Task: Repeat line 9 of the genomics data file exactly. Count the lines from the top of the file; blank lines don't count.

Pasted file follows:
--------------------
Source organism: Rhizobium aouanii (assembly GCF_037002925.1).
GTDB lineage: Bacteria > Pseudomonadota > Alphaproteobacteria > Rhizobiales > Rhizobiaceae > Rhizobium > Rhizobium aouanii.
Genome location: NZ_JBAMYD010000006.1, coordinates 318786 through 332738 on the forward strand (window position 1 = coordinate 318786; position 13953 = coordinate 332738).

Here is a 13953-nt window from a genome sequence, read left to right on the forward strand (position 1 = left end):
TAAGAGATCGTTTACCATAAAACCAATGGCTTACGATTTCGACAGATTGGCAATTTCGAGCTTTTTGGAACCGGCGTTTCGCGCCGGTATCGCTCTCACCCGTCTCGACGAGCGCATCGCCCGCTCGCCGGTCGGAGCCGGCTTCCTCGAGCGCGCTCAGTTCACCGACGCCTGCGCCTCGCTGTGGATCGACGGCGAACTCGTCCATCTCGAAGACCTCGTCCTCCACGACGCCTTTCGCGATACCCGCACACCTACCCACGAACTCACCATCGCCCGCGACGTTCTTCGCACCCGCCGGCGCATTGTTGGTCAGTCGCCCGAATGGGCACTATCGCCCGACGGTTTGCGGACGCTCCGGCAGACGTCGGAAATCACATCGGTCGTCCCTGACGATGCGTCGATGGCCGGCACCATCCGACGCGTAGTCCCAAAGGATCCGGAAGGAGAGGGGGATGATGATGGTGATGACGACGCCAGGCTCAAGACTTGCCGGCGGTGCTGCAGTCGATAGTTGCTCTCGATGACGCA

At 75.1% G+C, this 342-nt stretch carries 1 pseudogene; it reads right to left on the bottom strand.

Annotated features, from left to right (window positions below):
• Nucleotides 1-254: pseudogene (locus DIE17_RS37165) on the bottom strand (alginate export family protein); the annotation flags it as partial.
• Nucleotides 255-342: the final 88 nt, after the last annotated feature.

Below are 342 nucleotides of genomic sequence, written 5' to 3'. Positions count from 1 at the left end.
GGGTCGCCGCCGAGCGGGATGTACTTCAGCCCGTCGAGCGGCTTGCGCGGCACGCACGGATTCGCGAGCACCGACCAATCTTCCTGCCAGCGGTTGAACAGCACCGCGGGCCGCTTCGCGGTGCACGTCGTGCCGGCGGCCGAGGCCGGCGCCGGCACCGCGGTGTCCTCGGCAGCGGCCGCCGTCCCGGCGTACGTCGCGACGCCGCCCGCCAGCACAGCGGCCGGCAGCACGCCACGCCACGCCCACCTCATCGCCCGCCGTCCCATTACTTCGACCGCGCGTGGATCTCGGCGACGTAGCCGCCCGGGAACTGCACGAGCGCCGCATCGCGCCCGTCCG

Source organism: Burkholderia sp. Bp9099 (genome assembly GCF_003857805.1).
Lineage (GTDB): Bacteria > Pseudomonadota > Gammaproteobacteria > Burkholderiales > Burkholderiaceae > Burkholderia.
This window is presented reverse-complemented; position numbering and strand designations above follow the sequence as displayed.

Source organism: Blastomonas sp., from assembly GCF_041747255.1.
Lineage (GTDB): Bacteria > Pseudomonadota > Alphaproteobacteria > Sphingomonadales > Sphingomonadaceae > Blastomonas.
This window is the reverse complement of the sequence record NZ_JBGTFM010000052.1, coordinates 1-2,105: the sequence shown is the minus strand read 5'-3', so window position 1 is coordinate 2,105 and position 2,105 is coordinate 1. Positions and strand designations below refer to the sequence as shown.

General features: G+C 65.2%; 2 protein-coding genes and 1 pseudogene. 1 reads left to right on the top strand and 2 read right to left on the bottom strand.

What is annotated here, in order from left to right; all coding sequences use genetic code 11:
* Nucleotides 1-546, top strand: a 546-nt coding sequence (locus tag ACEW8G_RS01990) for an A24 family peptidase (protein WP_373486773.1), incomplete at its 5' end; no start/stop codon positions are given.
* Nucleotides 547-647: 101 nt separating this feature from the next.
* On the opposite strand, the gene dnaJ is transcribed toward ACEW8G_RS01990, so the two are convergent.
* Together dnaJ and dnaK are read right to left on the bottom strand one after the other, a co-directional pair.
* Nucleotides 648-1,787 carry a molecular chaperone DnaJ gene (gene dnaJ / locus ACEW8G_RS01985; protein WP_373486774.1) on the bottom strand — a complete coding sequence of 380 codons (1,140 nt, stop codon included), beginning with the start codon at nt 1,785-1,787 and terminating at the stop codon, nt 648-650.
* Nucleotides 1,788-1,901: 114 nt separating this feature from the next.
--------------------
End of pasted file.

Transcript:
• Nucleotides 255-342: the final 88 nt, after the last annotated feature.